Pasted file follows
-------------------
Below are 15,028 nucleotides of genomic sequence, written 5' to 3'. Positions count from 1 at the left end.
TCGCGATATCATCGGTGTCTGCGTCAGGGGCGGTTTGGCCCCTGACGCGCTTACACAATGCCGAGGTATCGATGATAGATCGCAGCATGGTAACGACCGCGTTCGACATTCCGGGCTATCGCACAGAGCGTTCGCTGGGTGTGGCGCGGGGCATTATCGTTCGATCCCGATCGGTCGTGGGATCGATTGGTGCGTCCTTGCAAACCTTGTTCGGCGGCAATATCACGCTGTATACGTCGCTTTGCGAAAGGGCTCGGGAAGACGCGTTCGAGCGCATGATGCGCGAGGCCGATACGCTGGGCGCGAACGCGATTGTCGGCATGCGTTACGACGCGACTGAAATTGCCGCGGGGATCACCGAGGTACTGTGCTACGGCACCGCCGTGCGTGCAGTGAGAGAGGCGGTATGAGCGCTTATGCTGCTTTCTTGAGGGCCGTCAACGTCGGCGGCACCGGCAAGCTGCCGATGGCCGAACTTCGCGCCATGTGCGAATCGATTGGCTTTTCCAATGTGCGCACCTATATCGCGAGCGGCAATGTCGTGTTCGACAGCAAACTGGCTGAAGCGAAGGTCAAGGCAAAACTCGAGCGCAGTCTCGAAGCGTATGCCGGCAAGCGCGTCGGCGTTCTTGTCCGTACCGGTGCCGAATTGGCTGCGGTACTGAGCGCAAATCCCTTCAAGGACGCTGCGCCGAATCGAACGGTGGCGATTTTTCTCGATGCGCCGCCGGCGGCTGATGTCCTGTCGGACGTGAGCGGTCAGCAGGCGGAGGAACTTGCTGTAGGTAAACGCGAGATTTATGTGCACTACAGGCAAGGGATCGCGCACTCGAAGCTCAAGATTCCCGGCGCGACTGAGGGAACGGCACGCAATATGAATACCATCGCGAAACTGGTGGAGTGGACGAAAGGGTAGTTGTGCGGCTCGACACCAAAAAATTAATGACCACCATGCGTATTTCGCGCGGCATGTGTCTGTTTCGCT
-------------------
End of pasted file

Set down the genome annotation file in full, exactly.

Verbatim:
Below are 15,028 nucleotides of genomic sequence, written 5' to 3'. Positions count from 1 at the left end.
TCGCGATATCATCGGTGTCTGCGTCAGGGGCGGTTTGGCCCCTGACGCGCTTACACAATGCCGAGGTATCGATGATAGATCGCAGCATGGTAACGACCGCGTTCGACATTCCGGGCTATCGCACAGAGCGTTCGCTGGGTGTGGCGCGGGGCATTATCGTTCGATCCCGATCGGTCGTGGGATCGATTGGTGCGTCCTTGCAAACCTTGTTCGGCGGCAATATCACGCTGTATACGTCGCTTTGCGAAAGGGCTCGGGAAGACGCGTTCGAGCGCATGATGCGCGAGGCCGATACGCTGGGCGCGAACGCGATTGTCGGCATGCGTTACGACGCGACTGAAATTGCCGCGGGGATCACCGAGGTACTGTGCTACGGCACCGCCGTGCGTGCAGTGAGAGAGGCGGTATGAGCGCTTATGCTGCTTTCTTGAGGGCCGTCAACGTCGGCGGCACCGGCAAGCTGCCGATGGCCGAACTTCGCGCCATGTGCGAATCGATTGGCTTTTCCAATGTGCGCACCTATATCGCGAGCGGCAATGTCGTGTTCGACAGCAAACTGGCTGAAGCGAAGGTCAAGGCAAAACTCGAGCGCAGTCTCGAAGCGTATGCCGGCAAGCGCGTCGGCGTTCTTGTCCGTACCGGTGCCGAATTGGCTGCGGTACTGAGCGCAAATCCCTTCAAGGACGCTGCGCCGAATCGAACGGTGGCGATTTTTCTCGATGCGCCGCCGGCGGCTGATGTCCTGTCGGACGTGAGCGGTCAGCAGGCGGAGGAACTTGCTGTAGGTAAACGCGAGATTTATGTGCACTACAGGCAAGGGATCGCGCACTCGAAGCTCAAGATTCCCGGCGCGACTGAGGGAACGGCACGCAATATGAATACCATCGCGAAACTGGTGGAGTGGACGAAAGGGTAGTTGTGCGGCTCGACACCAAAAAATTAATGACCACCATGCGTATTTCGCGCGGCATGTGTCTGTTTCGCT